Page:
Historic preservation runs in Gaëtan Trottier’s blood. As a child growing up in the 1960s, the proprietor of the Maison Pierre du Calvet in Old Montreal watched as his parents successfully fought the construction of a superhighway that would have decimated the now-celebrated historic quarter of the city. As part of their quest to turn the virtually abandoned district into a bustling, preservation-minded hotspot, in 1962, the elder Trottiers moved their family into an 18th-century stone house once owned by French-Canadian merchant and revolutionary Pierre du Calvet. They opened a restaurant, Les Filles du Roy, on the ground floor, and their family of nine inhabited the three floors above it.
“Old Montreal had been abandoned, so it was like living in a small village,” Trottier recalls. “We knew all of our neighbors—everyone who bought a house here wanted to preserve the neighborhood. They are the reason why we still have Old Montreal.”
Trottier also fondly remembers following the stonemason hired by his parents as he meticulously restored the home’s ancient stone walls; it was experiences like this that entrenched in him a deep love for old buildings. In 1992, Trottier and business partner Ronald Dravigné took over the management of the café and added a gourmet grocery. While Trottier still called a small corner of the building home, he no longer needed the majority of the space, so the two men eventually turned the upper floors into a 10-room inn.
“We wanted to keep the atmosphere of a family home,” says Trottier. “We could have put in more rooms, but we wanted to retain the charm of the house.”
In addition to the 10 guest rooms, the inn also boasts a cozy, fire-lit dining room that’s home to Les Filles du Roy and its traditional Quebeçois fare, a small salon that can be reserved for private meals, a library, a Victorian-style greenhouse that’s home to a smattering of parrots, a sunny terrace, and a gallery that showcases Trottier’s bronze sculptures. (In addition to being a historic-preservation enthusiast and hotelier, he’s also a talented artist.)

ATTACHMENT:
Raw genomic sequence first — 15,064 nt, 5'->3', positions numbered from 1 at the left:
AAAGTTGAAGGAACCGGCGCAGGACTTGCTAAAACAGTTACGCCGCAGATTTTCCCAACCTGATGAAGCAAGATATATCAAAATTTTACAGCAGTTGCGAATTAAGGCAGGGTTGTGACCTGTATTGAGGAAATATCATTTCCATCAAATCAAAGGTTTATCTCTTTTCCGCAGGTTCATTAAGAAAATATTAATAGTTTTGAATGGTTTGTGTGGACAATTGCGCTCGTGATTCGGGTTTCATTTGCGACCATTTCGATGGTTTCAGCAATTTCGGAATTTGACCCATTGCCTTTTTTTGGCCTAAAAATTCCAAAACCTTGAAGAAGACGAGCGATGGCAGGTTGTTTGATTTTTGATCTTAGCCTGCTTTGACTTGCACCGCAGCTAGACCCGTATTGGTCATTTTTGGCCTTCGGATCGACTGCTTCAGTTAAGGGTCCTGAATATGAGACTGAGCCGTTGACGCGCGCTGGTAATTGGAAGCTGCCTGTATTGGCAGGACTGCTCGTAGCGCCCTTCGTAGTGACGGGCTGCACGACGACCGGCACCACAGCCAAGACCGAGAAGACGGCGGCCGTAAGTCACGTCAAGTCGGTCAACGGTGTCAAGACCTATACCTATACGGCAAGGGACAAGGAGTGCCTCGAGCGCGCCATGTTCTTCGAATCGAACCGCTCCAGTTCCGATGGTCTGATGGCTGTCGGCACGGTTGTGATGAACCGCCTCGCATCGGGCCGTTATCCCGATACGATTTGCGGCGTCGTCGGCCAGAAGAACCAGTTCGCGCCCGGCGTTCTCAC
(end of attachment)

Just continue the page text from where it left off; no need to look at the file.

This eclectic collection of spaces fits together almost like a puzzle in what was originally three separate houses. The oldest of the three is the 1725 stone house, which holds the guest rooms, gallery, and Les Filles du Roy; it was originally used as a warehouse by Pierre du Calvet for his thriving import-export business. (In his spare time, du Calvet found time to advocate for democratic rule in Quebec, counting Benjamin Franklin among his cohorts.) Today, the building is the oldest home in Montreal open to the public.
While the heavy lifting on restoring the buildings was completed by Trottier’s parents in the 1960s (they oversaw restoration of the stone façade and replaced the rotted wood casement windows with exact replicas copied from an original), he still keeps himself busy caring for the old house. The greenhouse roof was recently repaired, and a new cycle of mortar restoration has begun on the stone walls. “There’s always some important work to do on the house,” Trottier observes.
Converting the building into a hotel has proved to be his biggest task, although even that challenge was simplified by the fact that the upstairs floors had already been used as living space. Trottier reconfigured the layouts of the existing rooms to give each space a private bathroom, leaving the distinct stone walls and age-old wooden ceiling beams intact.
He then thoughtfully furnished the inn with a careful mix of antiques and reproduction pieces. English Chesterfield sofas and hunting trophies mingle with Louis XIII tapestry chairs and a retrofitted gaslight chandelier in the opulent dining room. Family heirlooms are scattered throughout the inn in a nod to his family’s role in the house’s history—his grandmother’s dining set, for example, resides in the Salon Beaupré. For the guest rooms, Trottier commissioned a Honduran designer to create French Regency-style mahogany canopy beds, dressers, and desks, all of which are detailed with his family’s crest.
“I did a drawing of Louis XIII’s bed and took the plans to Honduras,” Trottier says. “It was a two-year job, but it was worth the effort.”
Like his parents before him, Trottier stands firm on the principle of honoring the past; as a result, the Pierre du Calvet inn retains plenty of the Old World atmosphere that the original preservationists in Old Montreal strove to create. And, just like in the 1960s, he has plenty of support in his efforts: “People are more conscious of historic preservation in Old Montreal,” he says. “It’s still a community of old-house lovers.”